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Kellie: Can you elaborate about your idea of a DIY MA? What’s the ethos behind your idea? How would this work and who would it be aimed at?

Andrew: There are so many resources out there: workshops, masterclasses, writing groups, mentoring, retreats, online courses, festivals, genre conventions … I’m interested in helping writers to develop their own programme of studies in the craft and process of writing. I have blogged in more detail about this here: Learning and Studying and Writing: A DIY MA in Creative Writing.

Kellie: Incidentally, I’m testing out some new cake recipes to bring along for morning and afternoon tea. Besides your editing expertise, what are you bringing?

Andrew: I have a sweet tooth, so biscuits might be involved, but I can’t swear they’ll be homemade. I’ll also bring lots of handouts and worksheets. We can’t possibly cover everything about revising and self-editing in a day, but we can send everyone home fired up, and equipped with a set of exercises to try out on their work-in-progress.

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Hope to see some of you at the workshop if not before!

Kellie

 Andrew leading an Everyday Magic workshop last Autumn at The Hive
Andrew leading an Everyday Magic workshop last Autumn at The Hive

Workshops Spring and Summer 2018: Everyday Magic / The Craft of Revising

I’m excited to be running workshops with Kellie Jackson of Words Away again: one we ran before, and a new one.

On 21 April 2018, we’ll run Everyday Magic: The Four Elements of Creativity, which sold out when we ran it in November – here’s a link about that day, and here’s an interview I did with Kellie about its approach. It’s designed to help writers work intuitively by using the four elements: fire, water, earth, and air. I love introducing these ideas – it’s such a straightforward concept, but one that can really help writing come to life.

On 23 June 2018, The Craft of Revising is a workshop devoted to self-editing for writers. Focusing on the ways in which we Create, Craft and Connect our writing, our approach will be intuitive and practical, challenging yet generous. We’ll start with an overview of how editors edit, talking briefly about developmental editing, structural editing, line editing, copyediting and proofreading. During the rest of the day, we’ll discuss matters of craft and intention, conduct some experiments on our own work, and in small groups share and edit samples of writing. You’ll leave with a revision plan that includes plenty of tools and inspirations for refining a work-in-progress, whether that’s a novel, a novella, or short stories; it should also be useful for writers of memoirs or other narrative forms too. We’ll conclude the day with a Q&A with Lennie Goodings, Chair of Virago Press and an award-winning editor who’s worked with many much-loved authors.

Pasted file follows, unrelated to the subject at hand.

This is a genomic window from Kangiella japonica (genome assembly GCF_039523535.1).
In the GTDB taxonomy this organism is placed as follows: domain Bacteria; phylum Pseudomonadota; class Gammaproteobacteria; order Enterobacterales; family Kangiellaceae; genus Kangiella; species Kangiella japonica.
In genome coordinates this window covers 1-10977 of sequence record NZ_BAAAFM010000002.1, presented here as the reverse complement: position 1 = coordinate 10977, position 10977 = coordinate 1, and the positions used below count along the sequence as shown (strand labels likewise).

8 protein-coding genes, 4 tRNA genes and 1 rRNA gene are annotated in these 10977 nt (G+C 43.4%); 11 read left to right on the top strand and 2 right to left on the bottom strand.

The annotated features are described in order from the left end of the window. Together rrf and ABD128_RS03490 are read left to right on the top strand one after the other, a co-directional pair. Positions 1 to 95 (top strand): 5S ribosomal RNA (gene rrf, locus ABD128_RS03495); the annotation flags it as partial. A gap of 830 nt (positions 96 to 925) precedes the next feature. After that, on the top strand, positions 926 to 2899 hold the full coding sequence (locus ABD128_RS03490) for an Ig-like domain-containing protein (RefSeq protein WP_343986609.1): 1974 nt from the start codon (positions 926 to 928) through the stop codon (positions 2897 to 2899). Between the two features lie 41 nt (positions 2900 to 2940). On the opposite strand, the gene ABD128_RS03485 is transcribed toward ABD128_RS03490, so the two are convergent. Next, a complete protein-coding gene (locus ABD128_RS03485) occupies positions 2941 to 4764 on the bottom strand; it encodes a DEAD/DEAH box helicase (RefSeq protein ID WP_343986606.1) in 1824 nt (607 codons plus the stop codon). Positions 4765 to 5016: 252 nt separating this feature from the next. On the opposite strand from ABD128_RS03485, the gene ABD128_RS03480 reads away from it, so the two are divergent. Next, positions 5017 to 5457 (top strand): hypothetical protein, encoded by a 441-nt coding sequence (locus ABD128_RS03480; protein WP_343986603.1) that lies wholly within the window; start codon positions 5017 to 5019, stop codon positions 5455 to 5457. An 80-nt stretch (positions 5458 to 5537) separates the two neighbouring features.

Follow the link below to booking pages and further information:

* Words Away workshops

The events will again be held at London Bridge Hive1 Melior Place, London SE1 3SZ.

Everyday Magic Workshop, 18 November 2017

On Saturday I led a workshop called Everyday Magic: The Four Elements of Creativity in conjunction with Words Away. It was the first time that I had done this workshop as a day-long event, and I was also particularly excited to teach a Four Elements workshop in London for the first time; a peculiar and unexpected thrill came from teaching something that I am passionate about in the city that I love. Totally in my element! And maybe after all London is finally my home town.

I was very pleased with how the day went. A super bunch of writers came – many of them very experienced and published writers, and all of them passionate and engaged. Through readings and discussion, we freed up our writing by seeking out and activating the four elements of Fire, Water, Earth and Air. Much of the work involves making space for our Observing Minds, giving our Thinking Minds a rest and not worrying about judgment and outcome. I am a big believer in drafting, but the editing comes later. For now: create! Generate writing, and let sparks fly.

We put this into practice with some fun exercises too. The idea of play is important, which might involve some relearning, or unlearning. I especially enjoyed the pass-around stories, which proved how shiny and brilliant writing can be if we create conditions that let ourselves be spontaneous; the collaborative element also makes them good exercises in letting go of attachments.

London Bridge Hive was an excellent space for a class.

We all need our own writer’s shrine, and here was our impromptu one for the day.

We also all need our own Little Mys, or trickster spirit guides. (Though maybe not the sweater vest and scarf next time?! And maybe not clutch the back of that chair quite like Larry Grayson?! Shut that door!)

I produced a little pamphlet of exercises and inspirations …